June Jones is Senior Lecturer in Biomedical Ethics and Law.
June’s primary areas of research are in religious and cultural diversity and medical education. June is College Lead on Religious and Cultural Diversity and run the Religious and Cultural Beliefs Forum.
June’s other research interests are in the ethics of stem cell technology and translational therapies. She is a member of the Birmingham University Stem Cell Centre (BUSCC) consultative committee.
PhD in Biomedical Ethics 2005
MSc in Health Care and Law, University of Liverpool, 1996
June trained as a nurse, qualifying in 1986. She specialised in Intensive care, and whilst working there undertook an MSc in Health Care Ethics and Law. Having completed that, she taught for 3 years on the MSc Health Care Ethics and Law at Liverpool University.
June joined University of Birmingham in 2000, completing her PhD in Aristotelean potentiality at the beginning and end of life in 2005. In 2004 she took over as Programme Director of the MSc in Biomedical Ethics and Law and the intercalating BMedSc in Biomedical Ethics and Law. In 2006 she was promoted to Senior Lecturer.
June has played a key role in supporting students, as Year Tutor on the MBChB for 6 years, as College Head of Graduate Student Support since 2008, and as College Lead on Religious and Cultural Diversity since 2008. In 2010 was awarded the Birmingham University Teaching Fellowship in recognition of her work to enhance diversity opportunities within the College of Medical and Dental Sciences.
June combines her research interests in religious and cultural diversity and medical education. She presents at medical education conferences and diversity conferences on these themes. She is Chair of the Religious and Cultural Beliefs Forum, a voluntary forum for staff and students to debate issues that relate to the health needs of patients and beliefs of colleagues.
June also leads the University Repatriation of Human Remains, and has overseen repatriation to the Salinan Trive of Native Americans (May 2012) and Maori remains to Te Papa repatriation centre in New Zealand (October 2013)
June is interested in supervising doctoral research students in the following areas:
The ethics of stem cell research and translational therapies.
The role of religious and cultural beliefs in the development of professionalism
If you are interesting in studying any of these subject areas please contact June on the contact details above, or for any general doctoral research enquiries, please email: firstname.lastname@example.org or call +44 (0)121 414 5005.
For a full list of available Doctoral Research opportunities, please visit our Doctoral Research programme listings.
PhD title Aristotelean Potentiality at the Beginning and End of Life
Ethics in medicine, bioethics and social practice
June is Ethics and Equality Lead on the European Commission funded ITN Network: DECIDE (Decision-making within cells and differentiation entity therapies). This four year project, with partners in Switzerland, Poland, Ireland and New Jersey, seeks to advance knowledge of and treatment for Acute Myeloid Leukaemia. She is responsible for all the ethics teaching on the project and ensuring that equality and diversity requirements are met throughout the course of the project. She is on the Executive Board, the Research and Enterprise Committee and the Training Committee for the project.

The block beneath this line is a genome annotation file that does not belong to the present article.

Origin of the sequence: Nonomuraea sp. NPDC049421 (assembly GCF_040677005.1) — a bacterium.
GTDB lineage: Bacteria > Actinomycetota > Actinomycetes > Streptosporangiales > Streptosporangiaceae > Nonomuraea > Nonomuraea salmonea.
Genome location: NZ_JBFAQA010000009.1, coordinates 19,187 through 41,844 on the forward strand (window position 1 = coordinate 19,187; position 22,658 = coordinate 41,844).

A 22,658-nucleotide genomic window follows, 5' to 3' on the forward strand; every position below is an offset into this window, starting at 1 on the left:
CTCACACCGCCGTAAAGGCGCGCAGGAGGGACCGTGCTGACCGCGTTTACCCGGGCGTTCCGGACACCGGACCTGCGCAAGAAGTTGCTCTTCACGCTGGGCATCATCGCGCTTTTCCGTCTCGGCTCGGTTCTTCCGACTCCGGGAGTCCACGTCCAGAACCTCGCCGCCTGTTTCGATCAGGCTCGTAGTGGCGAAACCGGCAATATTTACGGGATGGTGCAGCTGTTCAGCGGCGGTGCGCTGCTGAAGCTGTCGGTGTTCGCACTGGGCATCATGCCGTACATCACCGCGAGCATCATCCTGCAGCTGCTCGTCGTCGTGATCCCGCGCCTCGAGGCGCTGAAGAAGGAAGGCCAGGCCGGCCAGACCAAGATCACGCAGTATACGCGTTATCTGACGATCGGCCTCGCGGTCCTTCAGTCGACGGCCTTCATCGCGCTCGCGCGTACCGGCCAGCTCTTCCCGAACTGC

June is currently exploring textual analysis of how religion and religious beliefs are presented in the academic literature. The project is looking to see if religion and religious beliefs are discussed in positive or negative ways, whether stereotypes are perpetuated and whether assumptions are explored.
Member of the National Human Remains Specialist Interest Study Group.
Member of the University of Birmingham Advancing Equality in Employment Academic Reference Group.
Member of the Health Care Advisory Council, Tenenbaum Centre for Interreligious Understanding, New York.
Member of Sandwell and West Birmingham Hospitals Clinical Ethics Committee
Member of Partnership in International Medical Education, a charity working to help medical schools in developing and restructuring countries to enhance their curriculum and retrain academics.
Willis D, Gannon C, Jones J. (2014) ‘Specialist Palliative Care, Non-Cancer Conditions and Guilt: an unholy triad?’ International Journal of Palliative Nursing vol 20, no 3, p121-123
Arnand V, Jones J, Gill P (2013) ‘The Relationship Between Spirituality, Health and Life Satisfaction of Undergraduate Students in the UK: An Online Questionnaire Study’ Journal of Religion and Health doi: 10.1007/s10943-013-9792-0
Jones J, Pattison P. (2013) ‘Editorial: Religion and Health’ Health Care Analysis doi: 10.1007/s10728-013-0246-3
Jones J., Shanks A (2013) ‘Laid Bare: Religious Intolerance Within Online Commentary About ‘Bare Below the Elbows’ Guidance in Professional Journals’ Health Care Analysis doi:10.1007/s10728-013-0248-1
Jones J. (2013) ‘Equality of outcome for people with darker skin’ Diversity and Equality in Health and Care 10:53-5
Parle J, Ross N, Jones J. (2012) Investigating beneficial drug reactions. British Medical Journal. Jan 4;344:d8337
Jones, J. (2011) ‘Respecting and Promoting Religious and Cultural Diversity’ Medical Education vol 45 s2, 67.
McHale, J. & Jones J. (2011) ‘Privacy, confidentiality and Abortion statistics: a question of public interest?’ Journal of Medical Ethics Published Online First: 27 June 2011 doi:10.1136/jme.2010.041186
June J. 2010 ‘Raising Children: a character-based approach to residential child care’ Scottish Journal of Residential Child Care 9; 2. 22-27.
June J. 2003 ‘The Nature of Dilemmas in Intensive Care’ in Ethics in Anaesthesia and Intensive Care. (eds) Draper, H and Scott, W. Butterworth-Heinmann.
June J 2003 ‘Response to Wenstone’ in Ethics in Anaesthesia and Intensive Care (eds) Draper, H and Scott, W. Butterworth-Heinmann.